The Climate Change Program Office of the USDA’s Office of the Chief Economist this week released a draft report outlining scientific methods for measuring greenhouse gas emissions (GHG) – and carbon storage – on entities such as farms and ranches. The report, titled “Science-Based Methods for Entity-Scale Quantification of Greenhouse Gas Sources and Sinks from Agriculture and Forestry Practices,” is available online and open for public comment.
The objective of the report is to “create a standard set of GHG estimation methods for use by USDA,
landowners, and other stakeholders to assist them in evaluating the GHG impacts of their management decisions. The methods presented in the Report address GHG emissions and carbon sequestration for the entire entity or operation, and also provide the opportunity to assess individual practices or management decisions.”
Thirty-eight scientists from across academia, USDA and the federal government, experts in GHG estimation in the cropland, grazing land, livestock and forest management sectors contributed to the report, which underwent technical review by an additional 29 scientists.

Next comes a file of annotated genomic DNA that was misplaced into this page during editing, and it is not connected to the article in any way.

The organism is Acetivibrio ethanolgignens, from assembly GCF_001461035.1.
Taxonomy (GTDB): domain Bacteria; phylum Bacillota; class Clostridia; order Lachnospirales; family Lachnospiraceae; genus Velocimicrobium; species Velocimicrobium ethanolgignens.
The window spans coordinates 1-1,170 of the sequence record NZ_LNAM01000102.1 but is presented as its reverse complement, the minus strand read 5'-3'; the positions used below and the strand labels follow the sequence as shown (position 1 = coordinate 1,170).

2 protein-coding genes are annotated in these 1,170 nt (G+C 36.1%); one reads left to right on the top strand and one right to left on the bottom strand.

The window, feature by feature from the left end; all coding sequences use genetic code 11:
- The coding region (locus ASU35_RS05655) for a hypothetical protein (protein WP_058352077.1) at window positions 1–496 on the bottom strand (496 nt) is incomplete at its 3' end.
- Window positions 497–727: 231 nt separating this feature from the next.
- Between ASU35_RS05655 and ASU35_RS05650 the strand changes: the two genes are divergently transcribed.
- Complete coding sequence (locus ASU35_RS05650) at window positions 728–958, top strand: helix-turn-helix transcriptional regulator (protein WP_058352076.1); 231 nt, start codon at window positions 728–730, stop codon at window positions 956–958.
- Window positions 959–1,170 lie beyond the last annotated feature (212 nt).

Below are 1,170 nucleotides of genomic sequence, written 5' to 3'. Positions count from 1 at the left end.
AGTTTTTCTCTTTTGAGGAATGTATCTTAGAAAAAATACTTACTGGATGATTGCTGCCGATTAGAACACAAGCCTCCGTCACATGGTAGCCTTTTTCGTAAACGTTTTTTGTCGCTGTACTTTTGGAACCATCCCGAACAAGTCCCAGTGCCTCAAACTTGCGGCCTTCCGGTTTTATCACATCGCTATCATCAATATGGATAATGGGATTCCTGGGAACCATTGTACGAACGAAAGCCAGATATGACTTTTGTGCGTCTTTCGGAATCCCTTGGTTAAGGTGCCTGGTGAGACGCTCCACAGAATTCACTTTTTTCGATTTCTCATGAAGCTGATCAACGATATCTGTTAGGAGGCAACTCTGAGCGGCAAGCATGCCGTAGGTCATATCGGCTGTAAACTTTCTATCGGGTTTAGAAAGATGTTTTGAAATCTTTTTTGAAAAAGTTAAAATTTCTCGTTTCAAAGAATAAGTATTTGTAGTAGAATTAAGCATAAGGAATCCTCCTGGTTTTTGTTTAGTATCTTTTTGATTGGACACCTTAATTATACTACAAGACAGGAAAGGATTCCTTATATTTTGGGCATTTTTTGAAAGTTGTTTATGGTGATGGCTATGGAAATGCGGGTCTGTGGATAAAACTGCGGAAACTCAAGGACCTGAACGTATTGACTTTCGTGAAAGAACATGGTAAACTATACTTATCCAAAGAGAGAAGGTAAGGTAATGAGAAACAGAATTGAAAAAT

Much of the report is highly technical, but it includes extensive reviews of research on the sources of GHG emissions on farms and ranches, variables involved in emission levels and various methods for measuring emissions at the farm or ranch level.
The information is of interest to producers and industry stakeholders in that the recommended methods could come into play on agricultural operations. The authors state “this Report will be used within the Department and by farmers, ranchers, and forest‐land owners,and will be made publicly available.” Specific potential uses of the methods include aiding:
- Landowners and other stakeholders in quantifying increases and decreases in GHG emissions and carbon sequestration associated with changes in land management;
- USDA in assessing GHG and carbon sequestration increases and decreases resulting from current and future conservation programs and practices; and
- USDA and others in evaluating and improving national and regional GHG inventory efforts.
Read the full report from USDA.
File a comment on the report. The comment period is open for 45 days.